The world's airports have begun to feel the pinch at a time when many airlines finally are seeing an economic upswing. In 1993 revenues for the 45 airport authorities reporting increased by only 2.7 per cent on 1992, and the group recorded a 5.8 per cent fall in net profits. Still, their collective net margin of 11.4 per cent would be the envy of almost any airline.

Of the top 25 airport authorities on last year's financial list, Munich and Honolulu, eighth and ninth respectively when ranked by revenue, did not supply information this year. Included for the first time, however, are Miami (8), Stockholm (18), Orlando (21), Hamburg (23) and Washington DC (25).

The financial data must be treated with care because of the variation in the manner in which airports are operated and accounted for, as well as fluctuations in foreign exchange.

BAA plc, which operates London/Heathrow and London/Gatwick and five other UK airports, generated revenues 15 per cent above 1992/3 levels, but once converted into US dollars this becomes a 1.2 per cent drop in revenue.

Heavy investment

At some airports, heavy investment programmes depressed profits. Some government bodies do not separate airport finances from other revenue sources such as licensing and air traffic control. The apparently high revenues at some airports, such as Frankfurt and Aéroports de Paris, reflect involvement in such activities as ground handling - currently a sensitive issue for European airlines.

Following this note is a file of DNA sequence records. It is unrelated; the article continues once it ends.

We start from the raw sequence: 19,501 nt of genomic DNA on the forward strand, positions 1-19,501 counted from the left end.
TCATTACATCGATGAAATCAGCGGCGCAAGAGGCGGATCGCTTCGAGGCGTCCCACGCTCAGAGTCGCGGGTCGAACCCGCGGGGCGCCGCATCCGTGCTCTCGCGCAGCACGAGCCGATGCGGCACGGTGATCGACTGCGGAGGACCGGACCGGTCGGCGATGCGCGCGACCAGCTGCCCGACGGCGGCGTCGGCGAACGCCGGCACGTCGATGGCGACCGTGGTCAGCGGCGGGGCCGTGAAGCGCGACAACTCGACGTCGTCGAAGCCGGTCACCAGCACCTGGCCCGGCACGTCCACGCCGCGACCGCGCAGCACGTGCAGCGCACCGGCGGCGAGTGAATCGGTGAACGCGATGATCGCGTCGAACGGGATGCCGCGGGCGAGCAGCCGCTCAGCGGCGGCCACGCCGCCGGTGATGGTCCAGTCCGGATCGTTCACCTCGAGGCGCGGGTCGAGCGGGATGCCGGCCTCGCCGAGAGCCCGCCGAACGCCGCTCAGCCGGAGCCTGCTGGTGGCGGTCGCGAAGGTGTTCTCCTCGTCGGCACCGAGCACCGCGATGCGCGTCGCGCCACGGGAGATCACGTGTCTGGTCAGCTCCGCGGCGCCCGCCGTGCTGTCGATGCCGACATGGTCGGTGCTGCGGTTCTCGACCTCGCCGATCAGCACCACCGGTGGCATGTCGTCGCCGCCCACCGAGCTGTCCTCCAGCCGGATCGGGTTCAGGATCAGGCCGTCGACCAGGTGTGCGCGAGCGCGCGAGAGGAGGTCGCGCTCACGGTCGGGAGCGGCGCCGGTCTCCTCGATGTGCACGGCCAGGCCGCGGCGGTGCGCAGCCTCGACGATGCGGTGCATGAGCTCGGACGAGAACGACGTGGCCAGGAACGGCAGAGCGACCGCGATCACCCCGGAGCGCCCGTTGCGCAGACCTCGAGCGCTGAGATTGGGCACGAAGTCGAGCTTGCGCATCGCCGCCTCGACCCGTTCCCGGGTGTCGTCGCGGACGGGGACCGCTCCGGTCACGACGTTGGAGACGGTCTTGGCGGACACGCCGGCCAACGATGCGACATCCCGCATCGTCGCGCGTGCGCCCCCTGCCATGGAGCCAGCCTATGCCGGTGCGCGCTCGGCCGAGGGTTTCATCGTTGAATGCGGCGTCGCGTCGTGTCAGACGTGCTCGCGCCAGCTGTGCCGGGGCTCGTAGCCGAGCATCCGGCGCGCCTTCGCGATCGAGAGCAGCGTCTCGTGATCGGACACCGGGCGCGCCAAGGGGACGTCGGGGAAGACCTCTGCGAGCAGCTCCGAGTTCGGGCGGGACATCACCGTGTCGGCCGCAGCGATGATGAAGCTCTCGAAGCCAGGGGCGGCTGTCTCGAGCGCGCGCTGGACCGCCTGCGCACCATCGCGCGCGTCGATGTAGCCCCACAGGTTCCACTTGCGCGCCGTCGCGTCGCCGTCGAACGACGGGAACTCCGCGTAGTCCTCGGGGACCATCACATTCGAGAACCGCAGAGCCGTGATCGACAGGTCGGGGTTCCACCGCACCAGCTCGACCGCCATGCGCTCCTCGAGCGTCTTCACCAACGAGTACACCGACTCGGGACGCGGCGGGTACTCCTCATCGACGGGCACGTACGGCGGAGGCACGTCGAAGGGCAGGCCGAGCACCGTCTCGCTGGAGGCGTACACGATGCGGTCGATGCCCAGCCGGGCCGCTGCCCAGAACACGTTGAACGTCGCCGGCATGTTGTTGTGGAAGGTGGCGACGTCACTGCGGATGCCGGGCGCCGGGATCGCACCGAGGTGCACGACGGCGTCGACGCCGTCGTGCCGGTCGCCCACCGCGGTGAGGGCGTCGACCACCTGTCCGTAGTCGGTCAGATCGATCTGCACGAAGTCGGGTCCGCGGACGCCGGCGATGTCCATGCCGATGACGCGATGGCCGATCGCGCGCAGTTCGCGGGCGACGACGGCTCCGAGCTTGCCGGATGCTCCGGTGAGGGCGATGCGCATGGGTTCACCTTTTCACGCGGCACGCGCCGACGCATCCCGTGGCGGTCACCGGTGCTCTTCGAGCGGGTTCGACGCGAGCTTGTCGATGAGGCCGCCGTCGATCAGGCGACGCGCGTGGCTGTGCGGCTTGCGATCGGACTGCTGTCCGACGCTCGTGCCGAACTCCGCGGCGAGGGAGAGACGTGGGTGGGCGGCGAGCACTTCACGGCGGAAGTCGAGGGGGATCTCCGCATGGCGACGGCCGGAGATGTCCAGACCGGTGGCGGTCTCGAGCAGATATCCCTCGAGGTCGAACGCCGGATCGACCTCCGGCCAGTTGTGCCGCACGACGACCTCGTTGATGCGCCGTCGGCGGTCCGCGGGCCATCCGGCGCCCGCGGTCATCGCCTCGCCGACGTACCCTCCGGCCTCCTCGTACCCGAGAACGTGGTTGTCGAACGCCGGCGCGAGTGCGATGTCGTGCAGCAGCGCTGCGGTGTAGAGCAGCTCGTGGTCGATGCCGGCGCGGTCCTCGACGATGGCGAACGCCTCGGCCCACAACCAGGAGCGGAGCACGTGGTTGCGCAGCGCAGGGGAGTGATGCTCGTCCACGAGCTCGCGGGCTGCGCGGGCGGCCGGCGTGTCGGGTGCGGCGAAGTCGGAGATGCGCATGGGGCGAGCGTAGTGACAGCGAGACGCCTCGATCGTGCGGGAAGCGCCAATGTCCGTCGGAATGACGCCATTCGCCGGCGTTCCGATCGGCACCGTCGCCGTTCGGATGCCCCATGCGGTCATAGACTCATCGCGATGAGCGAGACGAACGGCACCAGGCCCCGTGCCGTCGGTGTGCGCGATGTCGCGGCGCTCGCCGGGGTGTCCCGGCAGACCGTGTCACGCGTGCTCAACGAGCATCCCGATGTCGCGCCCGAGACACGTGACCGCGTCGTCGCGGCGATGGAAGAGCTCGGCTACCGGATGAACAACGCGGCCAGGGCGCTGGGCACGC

Airport bodies range from the fully privatised BAA, through the partially privatised Copenhagen and Vienna airports, to government civil aviation departments, such as Thailand's, which run several airports.

Passenger traffic at the top 50 airports rose by 3.2 per cent in 1993, with international growth at 4.6 per cent more than double the domestic growth figure of 2.2 per cent. As usual, US airports dominate the traffic rankings, claiming 25 of the 50 places and seven out of the top 10. When ranked on international traffic however, only New York/JFK makes it into the top 10.

In terms of passengers, Salt Lake City showed the greatest increase with 16 per cent, followed by Bangkok, Amsterdam and Las Vegas. Internationally Denver led the way with 26.6 per cent growth, followed by Dallas-Ft Worth.

Shakeup in 1994

If 1994's first half performance carries through to the end of the year, there could be a shakeup among the top five airports. In the first half, Chicago/O'Hare clung tenaciously to the top spot, but Atlanta unseated Dallas-Ft Worth at number two, and London/Heathrow moved into the number four slot ahead of Los Angeles.

The best first half passenger growth of 39 per cent was recorded by Baltimore-Washington, which in 1993 ranked 54th. Las Vegas showed a promising 21.2 per cent growth, and Atlanta's 18.5 per cent growth pushed it up the ranks.

While many airports did not report domestic/international splits for the first half, some show strong international growth. Phoenix recorded a 64 per cent international growth rate, with St Louis at 40 per cent. However, in each case this was from a small base.

Freight in 1993 was up 7.7 per cent on 1992, and the first half of 1994 looks even more promising with an increase of 14.1 per cent on the same period the year before. The highest growth airports in the 1994 first half were Sao Paulo with 67 per cent, followed by Tokyo/Narita, Phoenix and New York/Newark.

Source: Airline Business